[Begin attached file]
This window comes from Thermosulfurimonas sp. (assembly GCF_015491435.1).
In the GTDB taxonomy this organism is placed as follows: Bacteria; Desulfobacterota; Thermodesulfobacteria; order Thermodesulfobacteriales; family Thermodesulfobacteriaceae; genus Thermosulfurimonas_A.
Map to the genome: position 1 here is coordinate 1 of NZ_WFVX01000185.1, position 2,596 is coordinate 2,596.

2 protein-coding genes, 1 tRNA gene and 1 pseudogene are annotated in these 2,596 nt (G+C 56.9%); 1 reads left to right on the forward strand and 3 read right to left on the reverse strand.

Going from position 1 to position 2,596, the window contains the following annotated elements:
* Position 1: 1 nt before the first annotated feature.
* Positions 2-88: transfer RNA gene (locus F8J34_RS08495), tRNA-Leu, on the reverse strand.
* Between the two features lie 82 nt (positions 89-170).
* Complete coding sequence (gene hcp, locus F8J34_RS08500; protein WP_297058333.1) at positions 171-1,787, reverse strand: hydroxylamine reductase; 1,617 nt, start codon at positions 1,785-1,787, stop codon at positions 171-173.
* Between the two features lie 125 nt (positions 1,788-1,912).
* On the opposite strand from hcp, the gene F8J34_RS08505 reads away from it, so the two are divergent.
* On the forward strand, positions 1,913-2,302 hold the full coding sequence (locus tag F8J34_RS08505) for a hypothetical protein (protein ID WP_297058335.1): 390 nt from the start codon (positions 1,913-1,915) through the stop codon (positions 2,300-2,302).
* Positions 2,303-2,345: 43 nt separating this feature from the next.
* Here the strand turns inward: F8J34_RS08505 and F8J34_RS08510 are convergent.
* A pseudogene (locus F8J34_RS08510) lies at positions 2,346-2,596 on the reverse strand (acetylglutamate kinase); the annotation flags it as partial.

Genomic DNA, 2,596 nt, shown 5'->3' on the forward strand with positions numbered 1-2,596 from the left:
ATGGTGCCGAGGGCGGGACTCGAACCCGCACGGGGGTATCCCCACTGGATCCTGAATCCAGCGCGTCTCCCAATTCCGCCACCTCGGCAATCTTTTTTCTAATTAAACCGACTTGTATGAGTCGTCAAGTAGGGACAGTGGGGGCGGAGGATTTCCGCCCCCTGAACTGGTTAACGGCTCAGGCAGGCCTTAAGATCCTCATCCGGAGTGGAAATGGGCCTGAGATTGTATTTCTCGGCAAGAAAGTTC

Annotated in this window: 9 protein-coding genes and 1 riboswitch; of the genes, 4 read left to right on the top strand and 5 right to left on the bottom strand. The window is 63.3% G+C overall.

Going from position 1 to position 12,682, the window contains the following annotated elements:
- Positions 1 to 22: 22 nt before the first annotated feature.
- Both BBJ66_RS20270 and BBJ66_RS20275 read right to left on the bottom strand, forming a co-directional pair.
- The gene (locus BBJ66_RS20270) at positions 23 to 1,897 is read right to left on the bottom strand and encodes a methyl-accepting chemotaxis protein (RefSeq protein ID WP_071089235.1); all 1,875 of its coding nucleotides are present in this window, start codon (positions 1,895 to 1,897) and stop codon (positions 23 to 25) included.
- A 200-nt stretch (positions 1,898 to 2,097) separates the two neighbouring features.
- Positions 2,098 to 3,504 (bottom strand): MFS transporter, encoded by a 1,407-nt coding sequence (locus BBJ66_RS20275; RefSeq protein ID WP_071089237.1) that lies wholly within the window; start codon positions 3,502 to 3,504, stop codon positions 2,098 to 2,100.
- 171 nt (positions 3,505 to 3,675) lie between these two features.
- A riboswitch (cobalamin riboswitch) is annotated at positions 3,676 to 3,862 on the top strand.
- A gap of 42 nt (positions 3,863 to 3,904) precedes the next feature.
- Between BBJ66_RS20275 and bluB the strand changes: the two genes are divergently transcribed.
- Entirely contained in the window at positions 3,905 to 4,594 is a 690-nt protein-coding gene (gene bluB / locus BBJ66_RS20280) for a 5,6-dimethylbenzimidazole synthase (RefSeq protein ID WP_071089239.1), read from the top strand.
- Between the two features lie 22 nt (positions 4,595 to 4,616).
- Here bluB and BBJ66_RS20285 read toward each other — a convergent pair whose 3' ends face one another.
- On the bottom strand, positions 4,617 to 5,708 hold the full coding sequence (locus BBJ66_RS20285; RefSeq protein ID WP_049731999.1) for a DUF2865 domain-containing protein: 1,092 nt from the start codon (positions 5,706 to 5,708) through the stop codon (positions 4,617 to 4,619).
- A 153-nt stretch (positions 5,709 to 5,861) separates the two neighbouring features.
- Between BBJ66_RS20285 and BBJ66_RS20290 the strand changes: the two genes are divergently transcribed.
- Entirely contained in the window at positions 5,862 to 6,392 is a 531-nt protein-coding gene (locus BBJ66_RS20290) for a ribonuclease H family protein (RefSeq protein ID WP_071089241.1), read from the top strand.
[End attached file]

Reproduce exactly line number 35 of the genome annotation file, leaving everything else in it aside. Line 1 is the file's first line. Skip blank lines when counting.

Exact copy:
- Entirely contained in the window at positions 5,862 to 6,392 is a 531-nt protein-coding gene (locus BBJ66_RS20290) for a ribonuclease H family protein (RefSeq protein ID WP_071089241.1), read from the top strand.